- 1910 - 1960
Showing 2135 resultsAuthority record
- 1909 - 1990
- 1918 - 2000
- 1867-December 21, 1960
- October 14, 1914-September 28, 2009
Beatrice Millman Bazar was born on October 14, 1914 in Montreal, Quebec, as the daughter of Aaron and Rose Millman. She was married to Bernard Bazar. They had two sons, Leonard and Ronald. Beatrice Bazar died on September 28, 2009 at the age of 94. Beatrice Bazar was involved in the community at the local and national level. In 1935, she helped open the first pre-kindergarten Montessori school recognized by the Quebec government. Bazar co-founded the Dominion Gallery of Art with her mother, and the Youth Division of The Canadian Jewish Congress. She served on many boards, including the United Nations Association in Canada, where she served as president, was the director of the Canadian Human Rights Foundation, was the president for the Canadian Institute for International Affairs, and the Chair of the Foundation for International Training in Third World Countries.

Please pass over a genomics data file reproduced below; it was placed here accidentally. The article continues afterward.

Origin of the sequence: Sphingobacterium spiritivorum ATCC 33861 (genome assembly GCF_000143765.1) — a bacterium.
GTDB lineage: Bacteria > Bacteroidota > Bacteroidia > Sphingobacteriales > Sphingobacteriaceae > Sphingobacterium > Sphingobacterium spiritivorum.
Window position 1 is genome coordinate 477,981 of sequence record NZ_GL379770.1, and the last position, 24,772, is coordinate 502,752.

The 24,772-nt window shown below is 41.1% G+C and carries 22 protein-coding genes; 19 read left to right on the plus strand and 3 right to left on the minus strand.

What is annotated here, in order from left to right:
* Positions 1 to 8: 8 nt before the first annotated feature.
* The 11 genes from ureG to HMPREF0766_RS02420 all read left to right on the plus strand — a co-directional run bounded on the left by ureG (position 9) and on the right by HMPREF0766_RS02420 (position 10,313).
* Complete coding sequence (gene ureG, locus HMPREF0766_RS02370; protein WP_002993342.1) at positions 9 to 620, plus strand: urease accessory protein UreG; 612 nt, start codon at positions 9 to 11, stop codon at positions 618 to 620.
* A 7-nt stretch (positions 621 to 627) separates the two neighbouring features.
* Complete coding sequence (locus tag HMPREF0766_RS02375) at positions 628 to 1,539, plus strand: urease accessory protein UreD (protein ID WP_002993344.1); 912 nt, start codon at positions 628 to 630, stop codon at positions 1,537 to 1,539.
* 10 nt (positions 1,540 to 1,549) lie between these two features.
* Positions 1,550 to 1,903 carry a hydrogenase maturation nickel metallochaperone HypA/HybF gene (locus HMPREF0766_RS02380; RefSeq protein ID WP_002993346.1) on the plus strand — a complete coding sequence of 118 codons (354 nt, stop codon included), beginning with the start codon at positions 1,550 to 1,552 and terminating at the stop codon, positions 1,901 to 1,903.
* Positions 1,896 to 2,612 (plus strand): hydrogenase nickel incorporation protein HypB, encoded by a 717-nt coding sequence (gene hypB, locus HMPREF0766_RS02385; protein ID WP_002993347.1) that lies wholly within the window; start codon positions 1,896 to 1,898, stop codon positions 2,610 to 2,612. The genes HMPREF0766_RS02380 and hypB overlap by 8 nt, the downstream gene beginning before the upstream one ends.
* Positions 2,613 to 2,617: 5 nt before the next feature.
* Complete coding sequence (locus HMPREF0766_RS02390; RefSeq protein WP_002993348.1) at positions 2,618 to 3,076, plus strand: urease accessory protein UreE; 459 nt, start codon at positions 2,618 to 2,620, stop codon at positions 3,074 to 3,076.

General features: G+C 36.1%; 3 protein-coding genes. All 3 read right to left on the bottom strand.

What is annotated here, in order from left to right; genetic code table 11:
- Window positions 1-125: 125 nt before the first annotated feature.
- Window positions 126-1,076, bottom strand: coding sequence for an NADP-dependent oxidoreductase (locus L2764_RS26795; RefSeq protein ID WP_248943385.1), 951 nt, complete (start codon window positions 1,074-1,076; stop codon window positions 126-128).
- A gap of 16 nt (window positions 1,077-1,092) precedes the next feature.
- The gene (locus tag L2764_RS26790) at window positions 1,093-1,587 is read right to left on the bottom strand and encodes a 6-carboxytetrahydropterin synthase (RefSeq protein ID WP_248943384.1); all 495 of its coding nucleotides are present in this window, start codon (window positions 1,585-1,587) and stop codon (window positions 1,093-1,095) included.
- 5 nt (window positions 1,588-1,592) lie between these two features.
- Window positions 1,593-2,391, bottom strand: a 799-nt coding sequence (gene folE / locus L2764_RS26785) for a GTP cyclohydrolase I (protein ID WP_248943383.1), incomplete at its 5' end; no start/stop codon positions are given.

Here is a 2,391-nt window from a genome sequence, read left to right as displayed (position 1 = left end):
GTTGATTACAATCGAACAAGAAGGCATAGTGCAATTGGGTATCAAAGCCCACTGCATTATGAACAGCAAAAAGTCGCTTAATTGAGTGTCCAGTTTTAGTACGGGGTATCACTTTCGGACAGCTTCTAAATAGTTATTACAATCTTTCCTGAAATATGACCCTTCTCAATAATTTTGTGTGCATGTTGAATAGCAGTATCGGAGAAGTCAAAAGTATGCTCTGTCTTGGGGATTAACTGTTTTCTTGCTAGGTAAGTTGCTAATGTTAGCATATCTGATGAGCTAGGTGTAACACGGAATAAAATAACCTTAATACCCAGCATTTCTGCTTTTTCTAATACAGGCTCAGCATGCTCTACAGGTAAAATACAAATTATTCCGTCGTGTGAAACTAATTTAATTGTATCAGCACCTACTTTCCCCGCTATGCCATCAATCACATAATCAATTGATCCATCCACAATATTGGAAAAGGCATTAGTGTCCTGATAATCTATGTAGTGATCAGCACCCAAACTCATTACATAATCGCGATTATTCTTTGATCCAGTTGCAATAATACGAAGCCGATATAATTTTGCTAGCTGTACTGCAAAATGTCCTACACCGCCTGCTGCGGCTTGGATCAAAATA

Bazar received several medals throughout her life including the Order of Canada, which was awarded on October 25, 1990.
- 1900 - 1974
- Corporate body
Bowden Clipping Service, based in Kitchener, Ontario, is part of the Canadian media tracking company MH Media Monitoring Limited, owned by Maclean Hunter Publishing, and since April 1994 part of Rogers Communications.
Bowden Clipping Service was used by Concordia University Libraries to find articles in French and English Canadian newspapers and magazines relating to the poet Irving Layton. The company would send the clippings via first class mail on a weekly basis. The Libraries ceased using the company’s services in May of 1993.